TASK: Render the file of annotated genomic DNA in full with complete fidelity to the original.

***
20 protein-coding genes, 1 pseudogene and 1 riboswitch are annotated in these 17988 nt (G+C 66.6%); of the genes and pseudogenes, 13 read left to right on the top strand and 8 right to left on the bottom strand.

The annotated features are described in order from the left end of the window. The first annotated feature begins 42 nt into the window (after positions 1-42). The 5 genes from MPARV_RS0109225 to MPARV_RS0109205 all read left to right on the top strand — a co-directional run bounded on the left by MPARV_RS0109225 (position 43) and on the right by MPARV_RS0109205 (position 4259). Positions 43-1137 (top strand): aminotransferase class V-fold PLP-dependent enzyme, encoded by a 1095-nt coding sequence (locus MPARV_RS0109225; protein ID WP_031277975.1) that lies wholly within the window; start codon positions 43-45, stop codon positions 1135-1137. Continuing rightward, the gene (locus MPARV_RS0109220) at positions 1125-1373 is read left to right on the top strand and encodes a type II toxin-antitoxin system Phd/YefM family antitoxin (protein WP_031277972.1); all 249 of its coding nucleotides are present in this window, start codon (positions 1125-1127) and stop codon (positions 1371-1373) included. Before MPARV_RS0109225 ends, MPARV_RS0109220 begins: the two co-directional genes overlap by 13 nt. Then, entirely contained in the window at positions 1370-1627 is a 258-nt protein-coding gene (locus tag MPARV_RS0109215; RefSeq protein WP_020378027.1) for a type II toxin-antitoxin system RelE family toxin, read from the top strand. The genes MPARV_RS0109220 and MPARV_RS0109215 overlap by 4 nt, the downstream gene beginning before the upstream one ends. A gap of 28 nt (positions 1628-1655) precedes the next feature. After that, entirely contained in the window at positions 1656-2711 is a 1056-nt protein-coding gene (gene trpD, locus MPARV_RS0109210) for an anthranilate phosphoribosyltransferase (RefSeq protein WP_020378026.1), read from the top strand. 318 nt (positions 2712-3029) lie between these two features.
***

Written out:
20 protein-coding genes, 1 pseudogene and 1 riboswitch are annotated in these 17988 nt (G+C 66.6%); of the genes and pseudogenes, 13 read left to right on the top strand and 8 right to left on the bottom strand.

The annotated features are described in order from the left end of the window. The first annotated feature begins 42 nt into the window (after positions 1-42). The 5 genes from MPARV_RS0109225 to MPARV_RS0109205 all read left to right on the top strand — a co-directional run bounded on the left by MPARV_RS0109225 (position 43) and on the right by MPARV_RS0109205 (position 4259). Positions 43-1137 (top strand): aminotransferase class V-fold PLP-dependent enzyme, encoded by a 1095-nt coding sequence (locus MPARV_RS0109225; protein ID WP_031277975.1) that lies wholly within the window; start codon positions 43-45, stop codon positions 1135-1137. Continuing rightward, the gene (locus MPARV_RS0109220) at positions 1125-1373 is read left to right on the top strand and encodes a type II toxin-antitoxin system Phd/YefM family antitoxin (protein WP_031277972.1); all 249 of its coding nucleotides are present in this window, start codon (positions 1125-1127) and stop codon (positions 1371-1373) included. Before MPARV_RS0109225 ends, MPARV_RS0109220 begins: the two co-directional genes overlap by 13 nt. Then, entirely contained in the window at positions 1370-1627 is a 258-nt protein-coding gene (locus tag MPARV_RS0109215; RefSeq protein WP_020378027.1) for a type II toxin-antitoxin system RelE family toxin, read from the top strand. The genes MPARV_RS0109220 and MPARV_RS0109215 overlap by 4 nt, the downstream gene beginning before the upstream one ends. A gap of 28 nt (positions 1628-1655) precedes the next feature. After that, entirely contained in the window at positions 1656-2711 is a 1056-nt protein-coding gene (gene trpD, locus MPARV_RS0109210) for an anthranilate phosphoribosyltransferase (RefSeq protein WP_020378026.1), read from the top strand. 318 nt (positions 2712-3029) lie between these two features.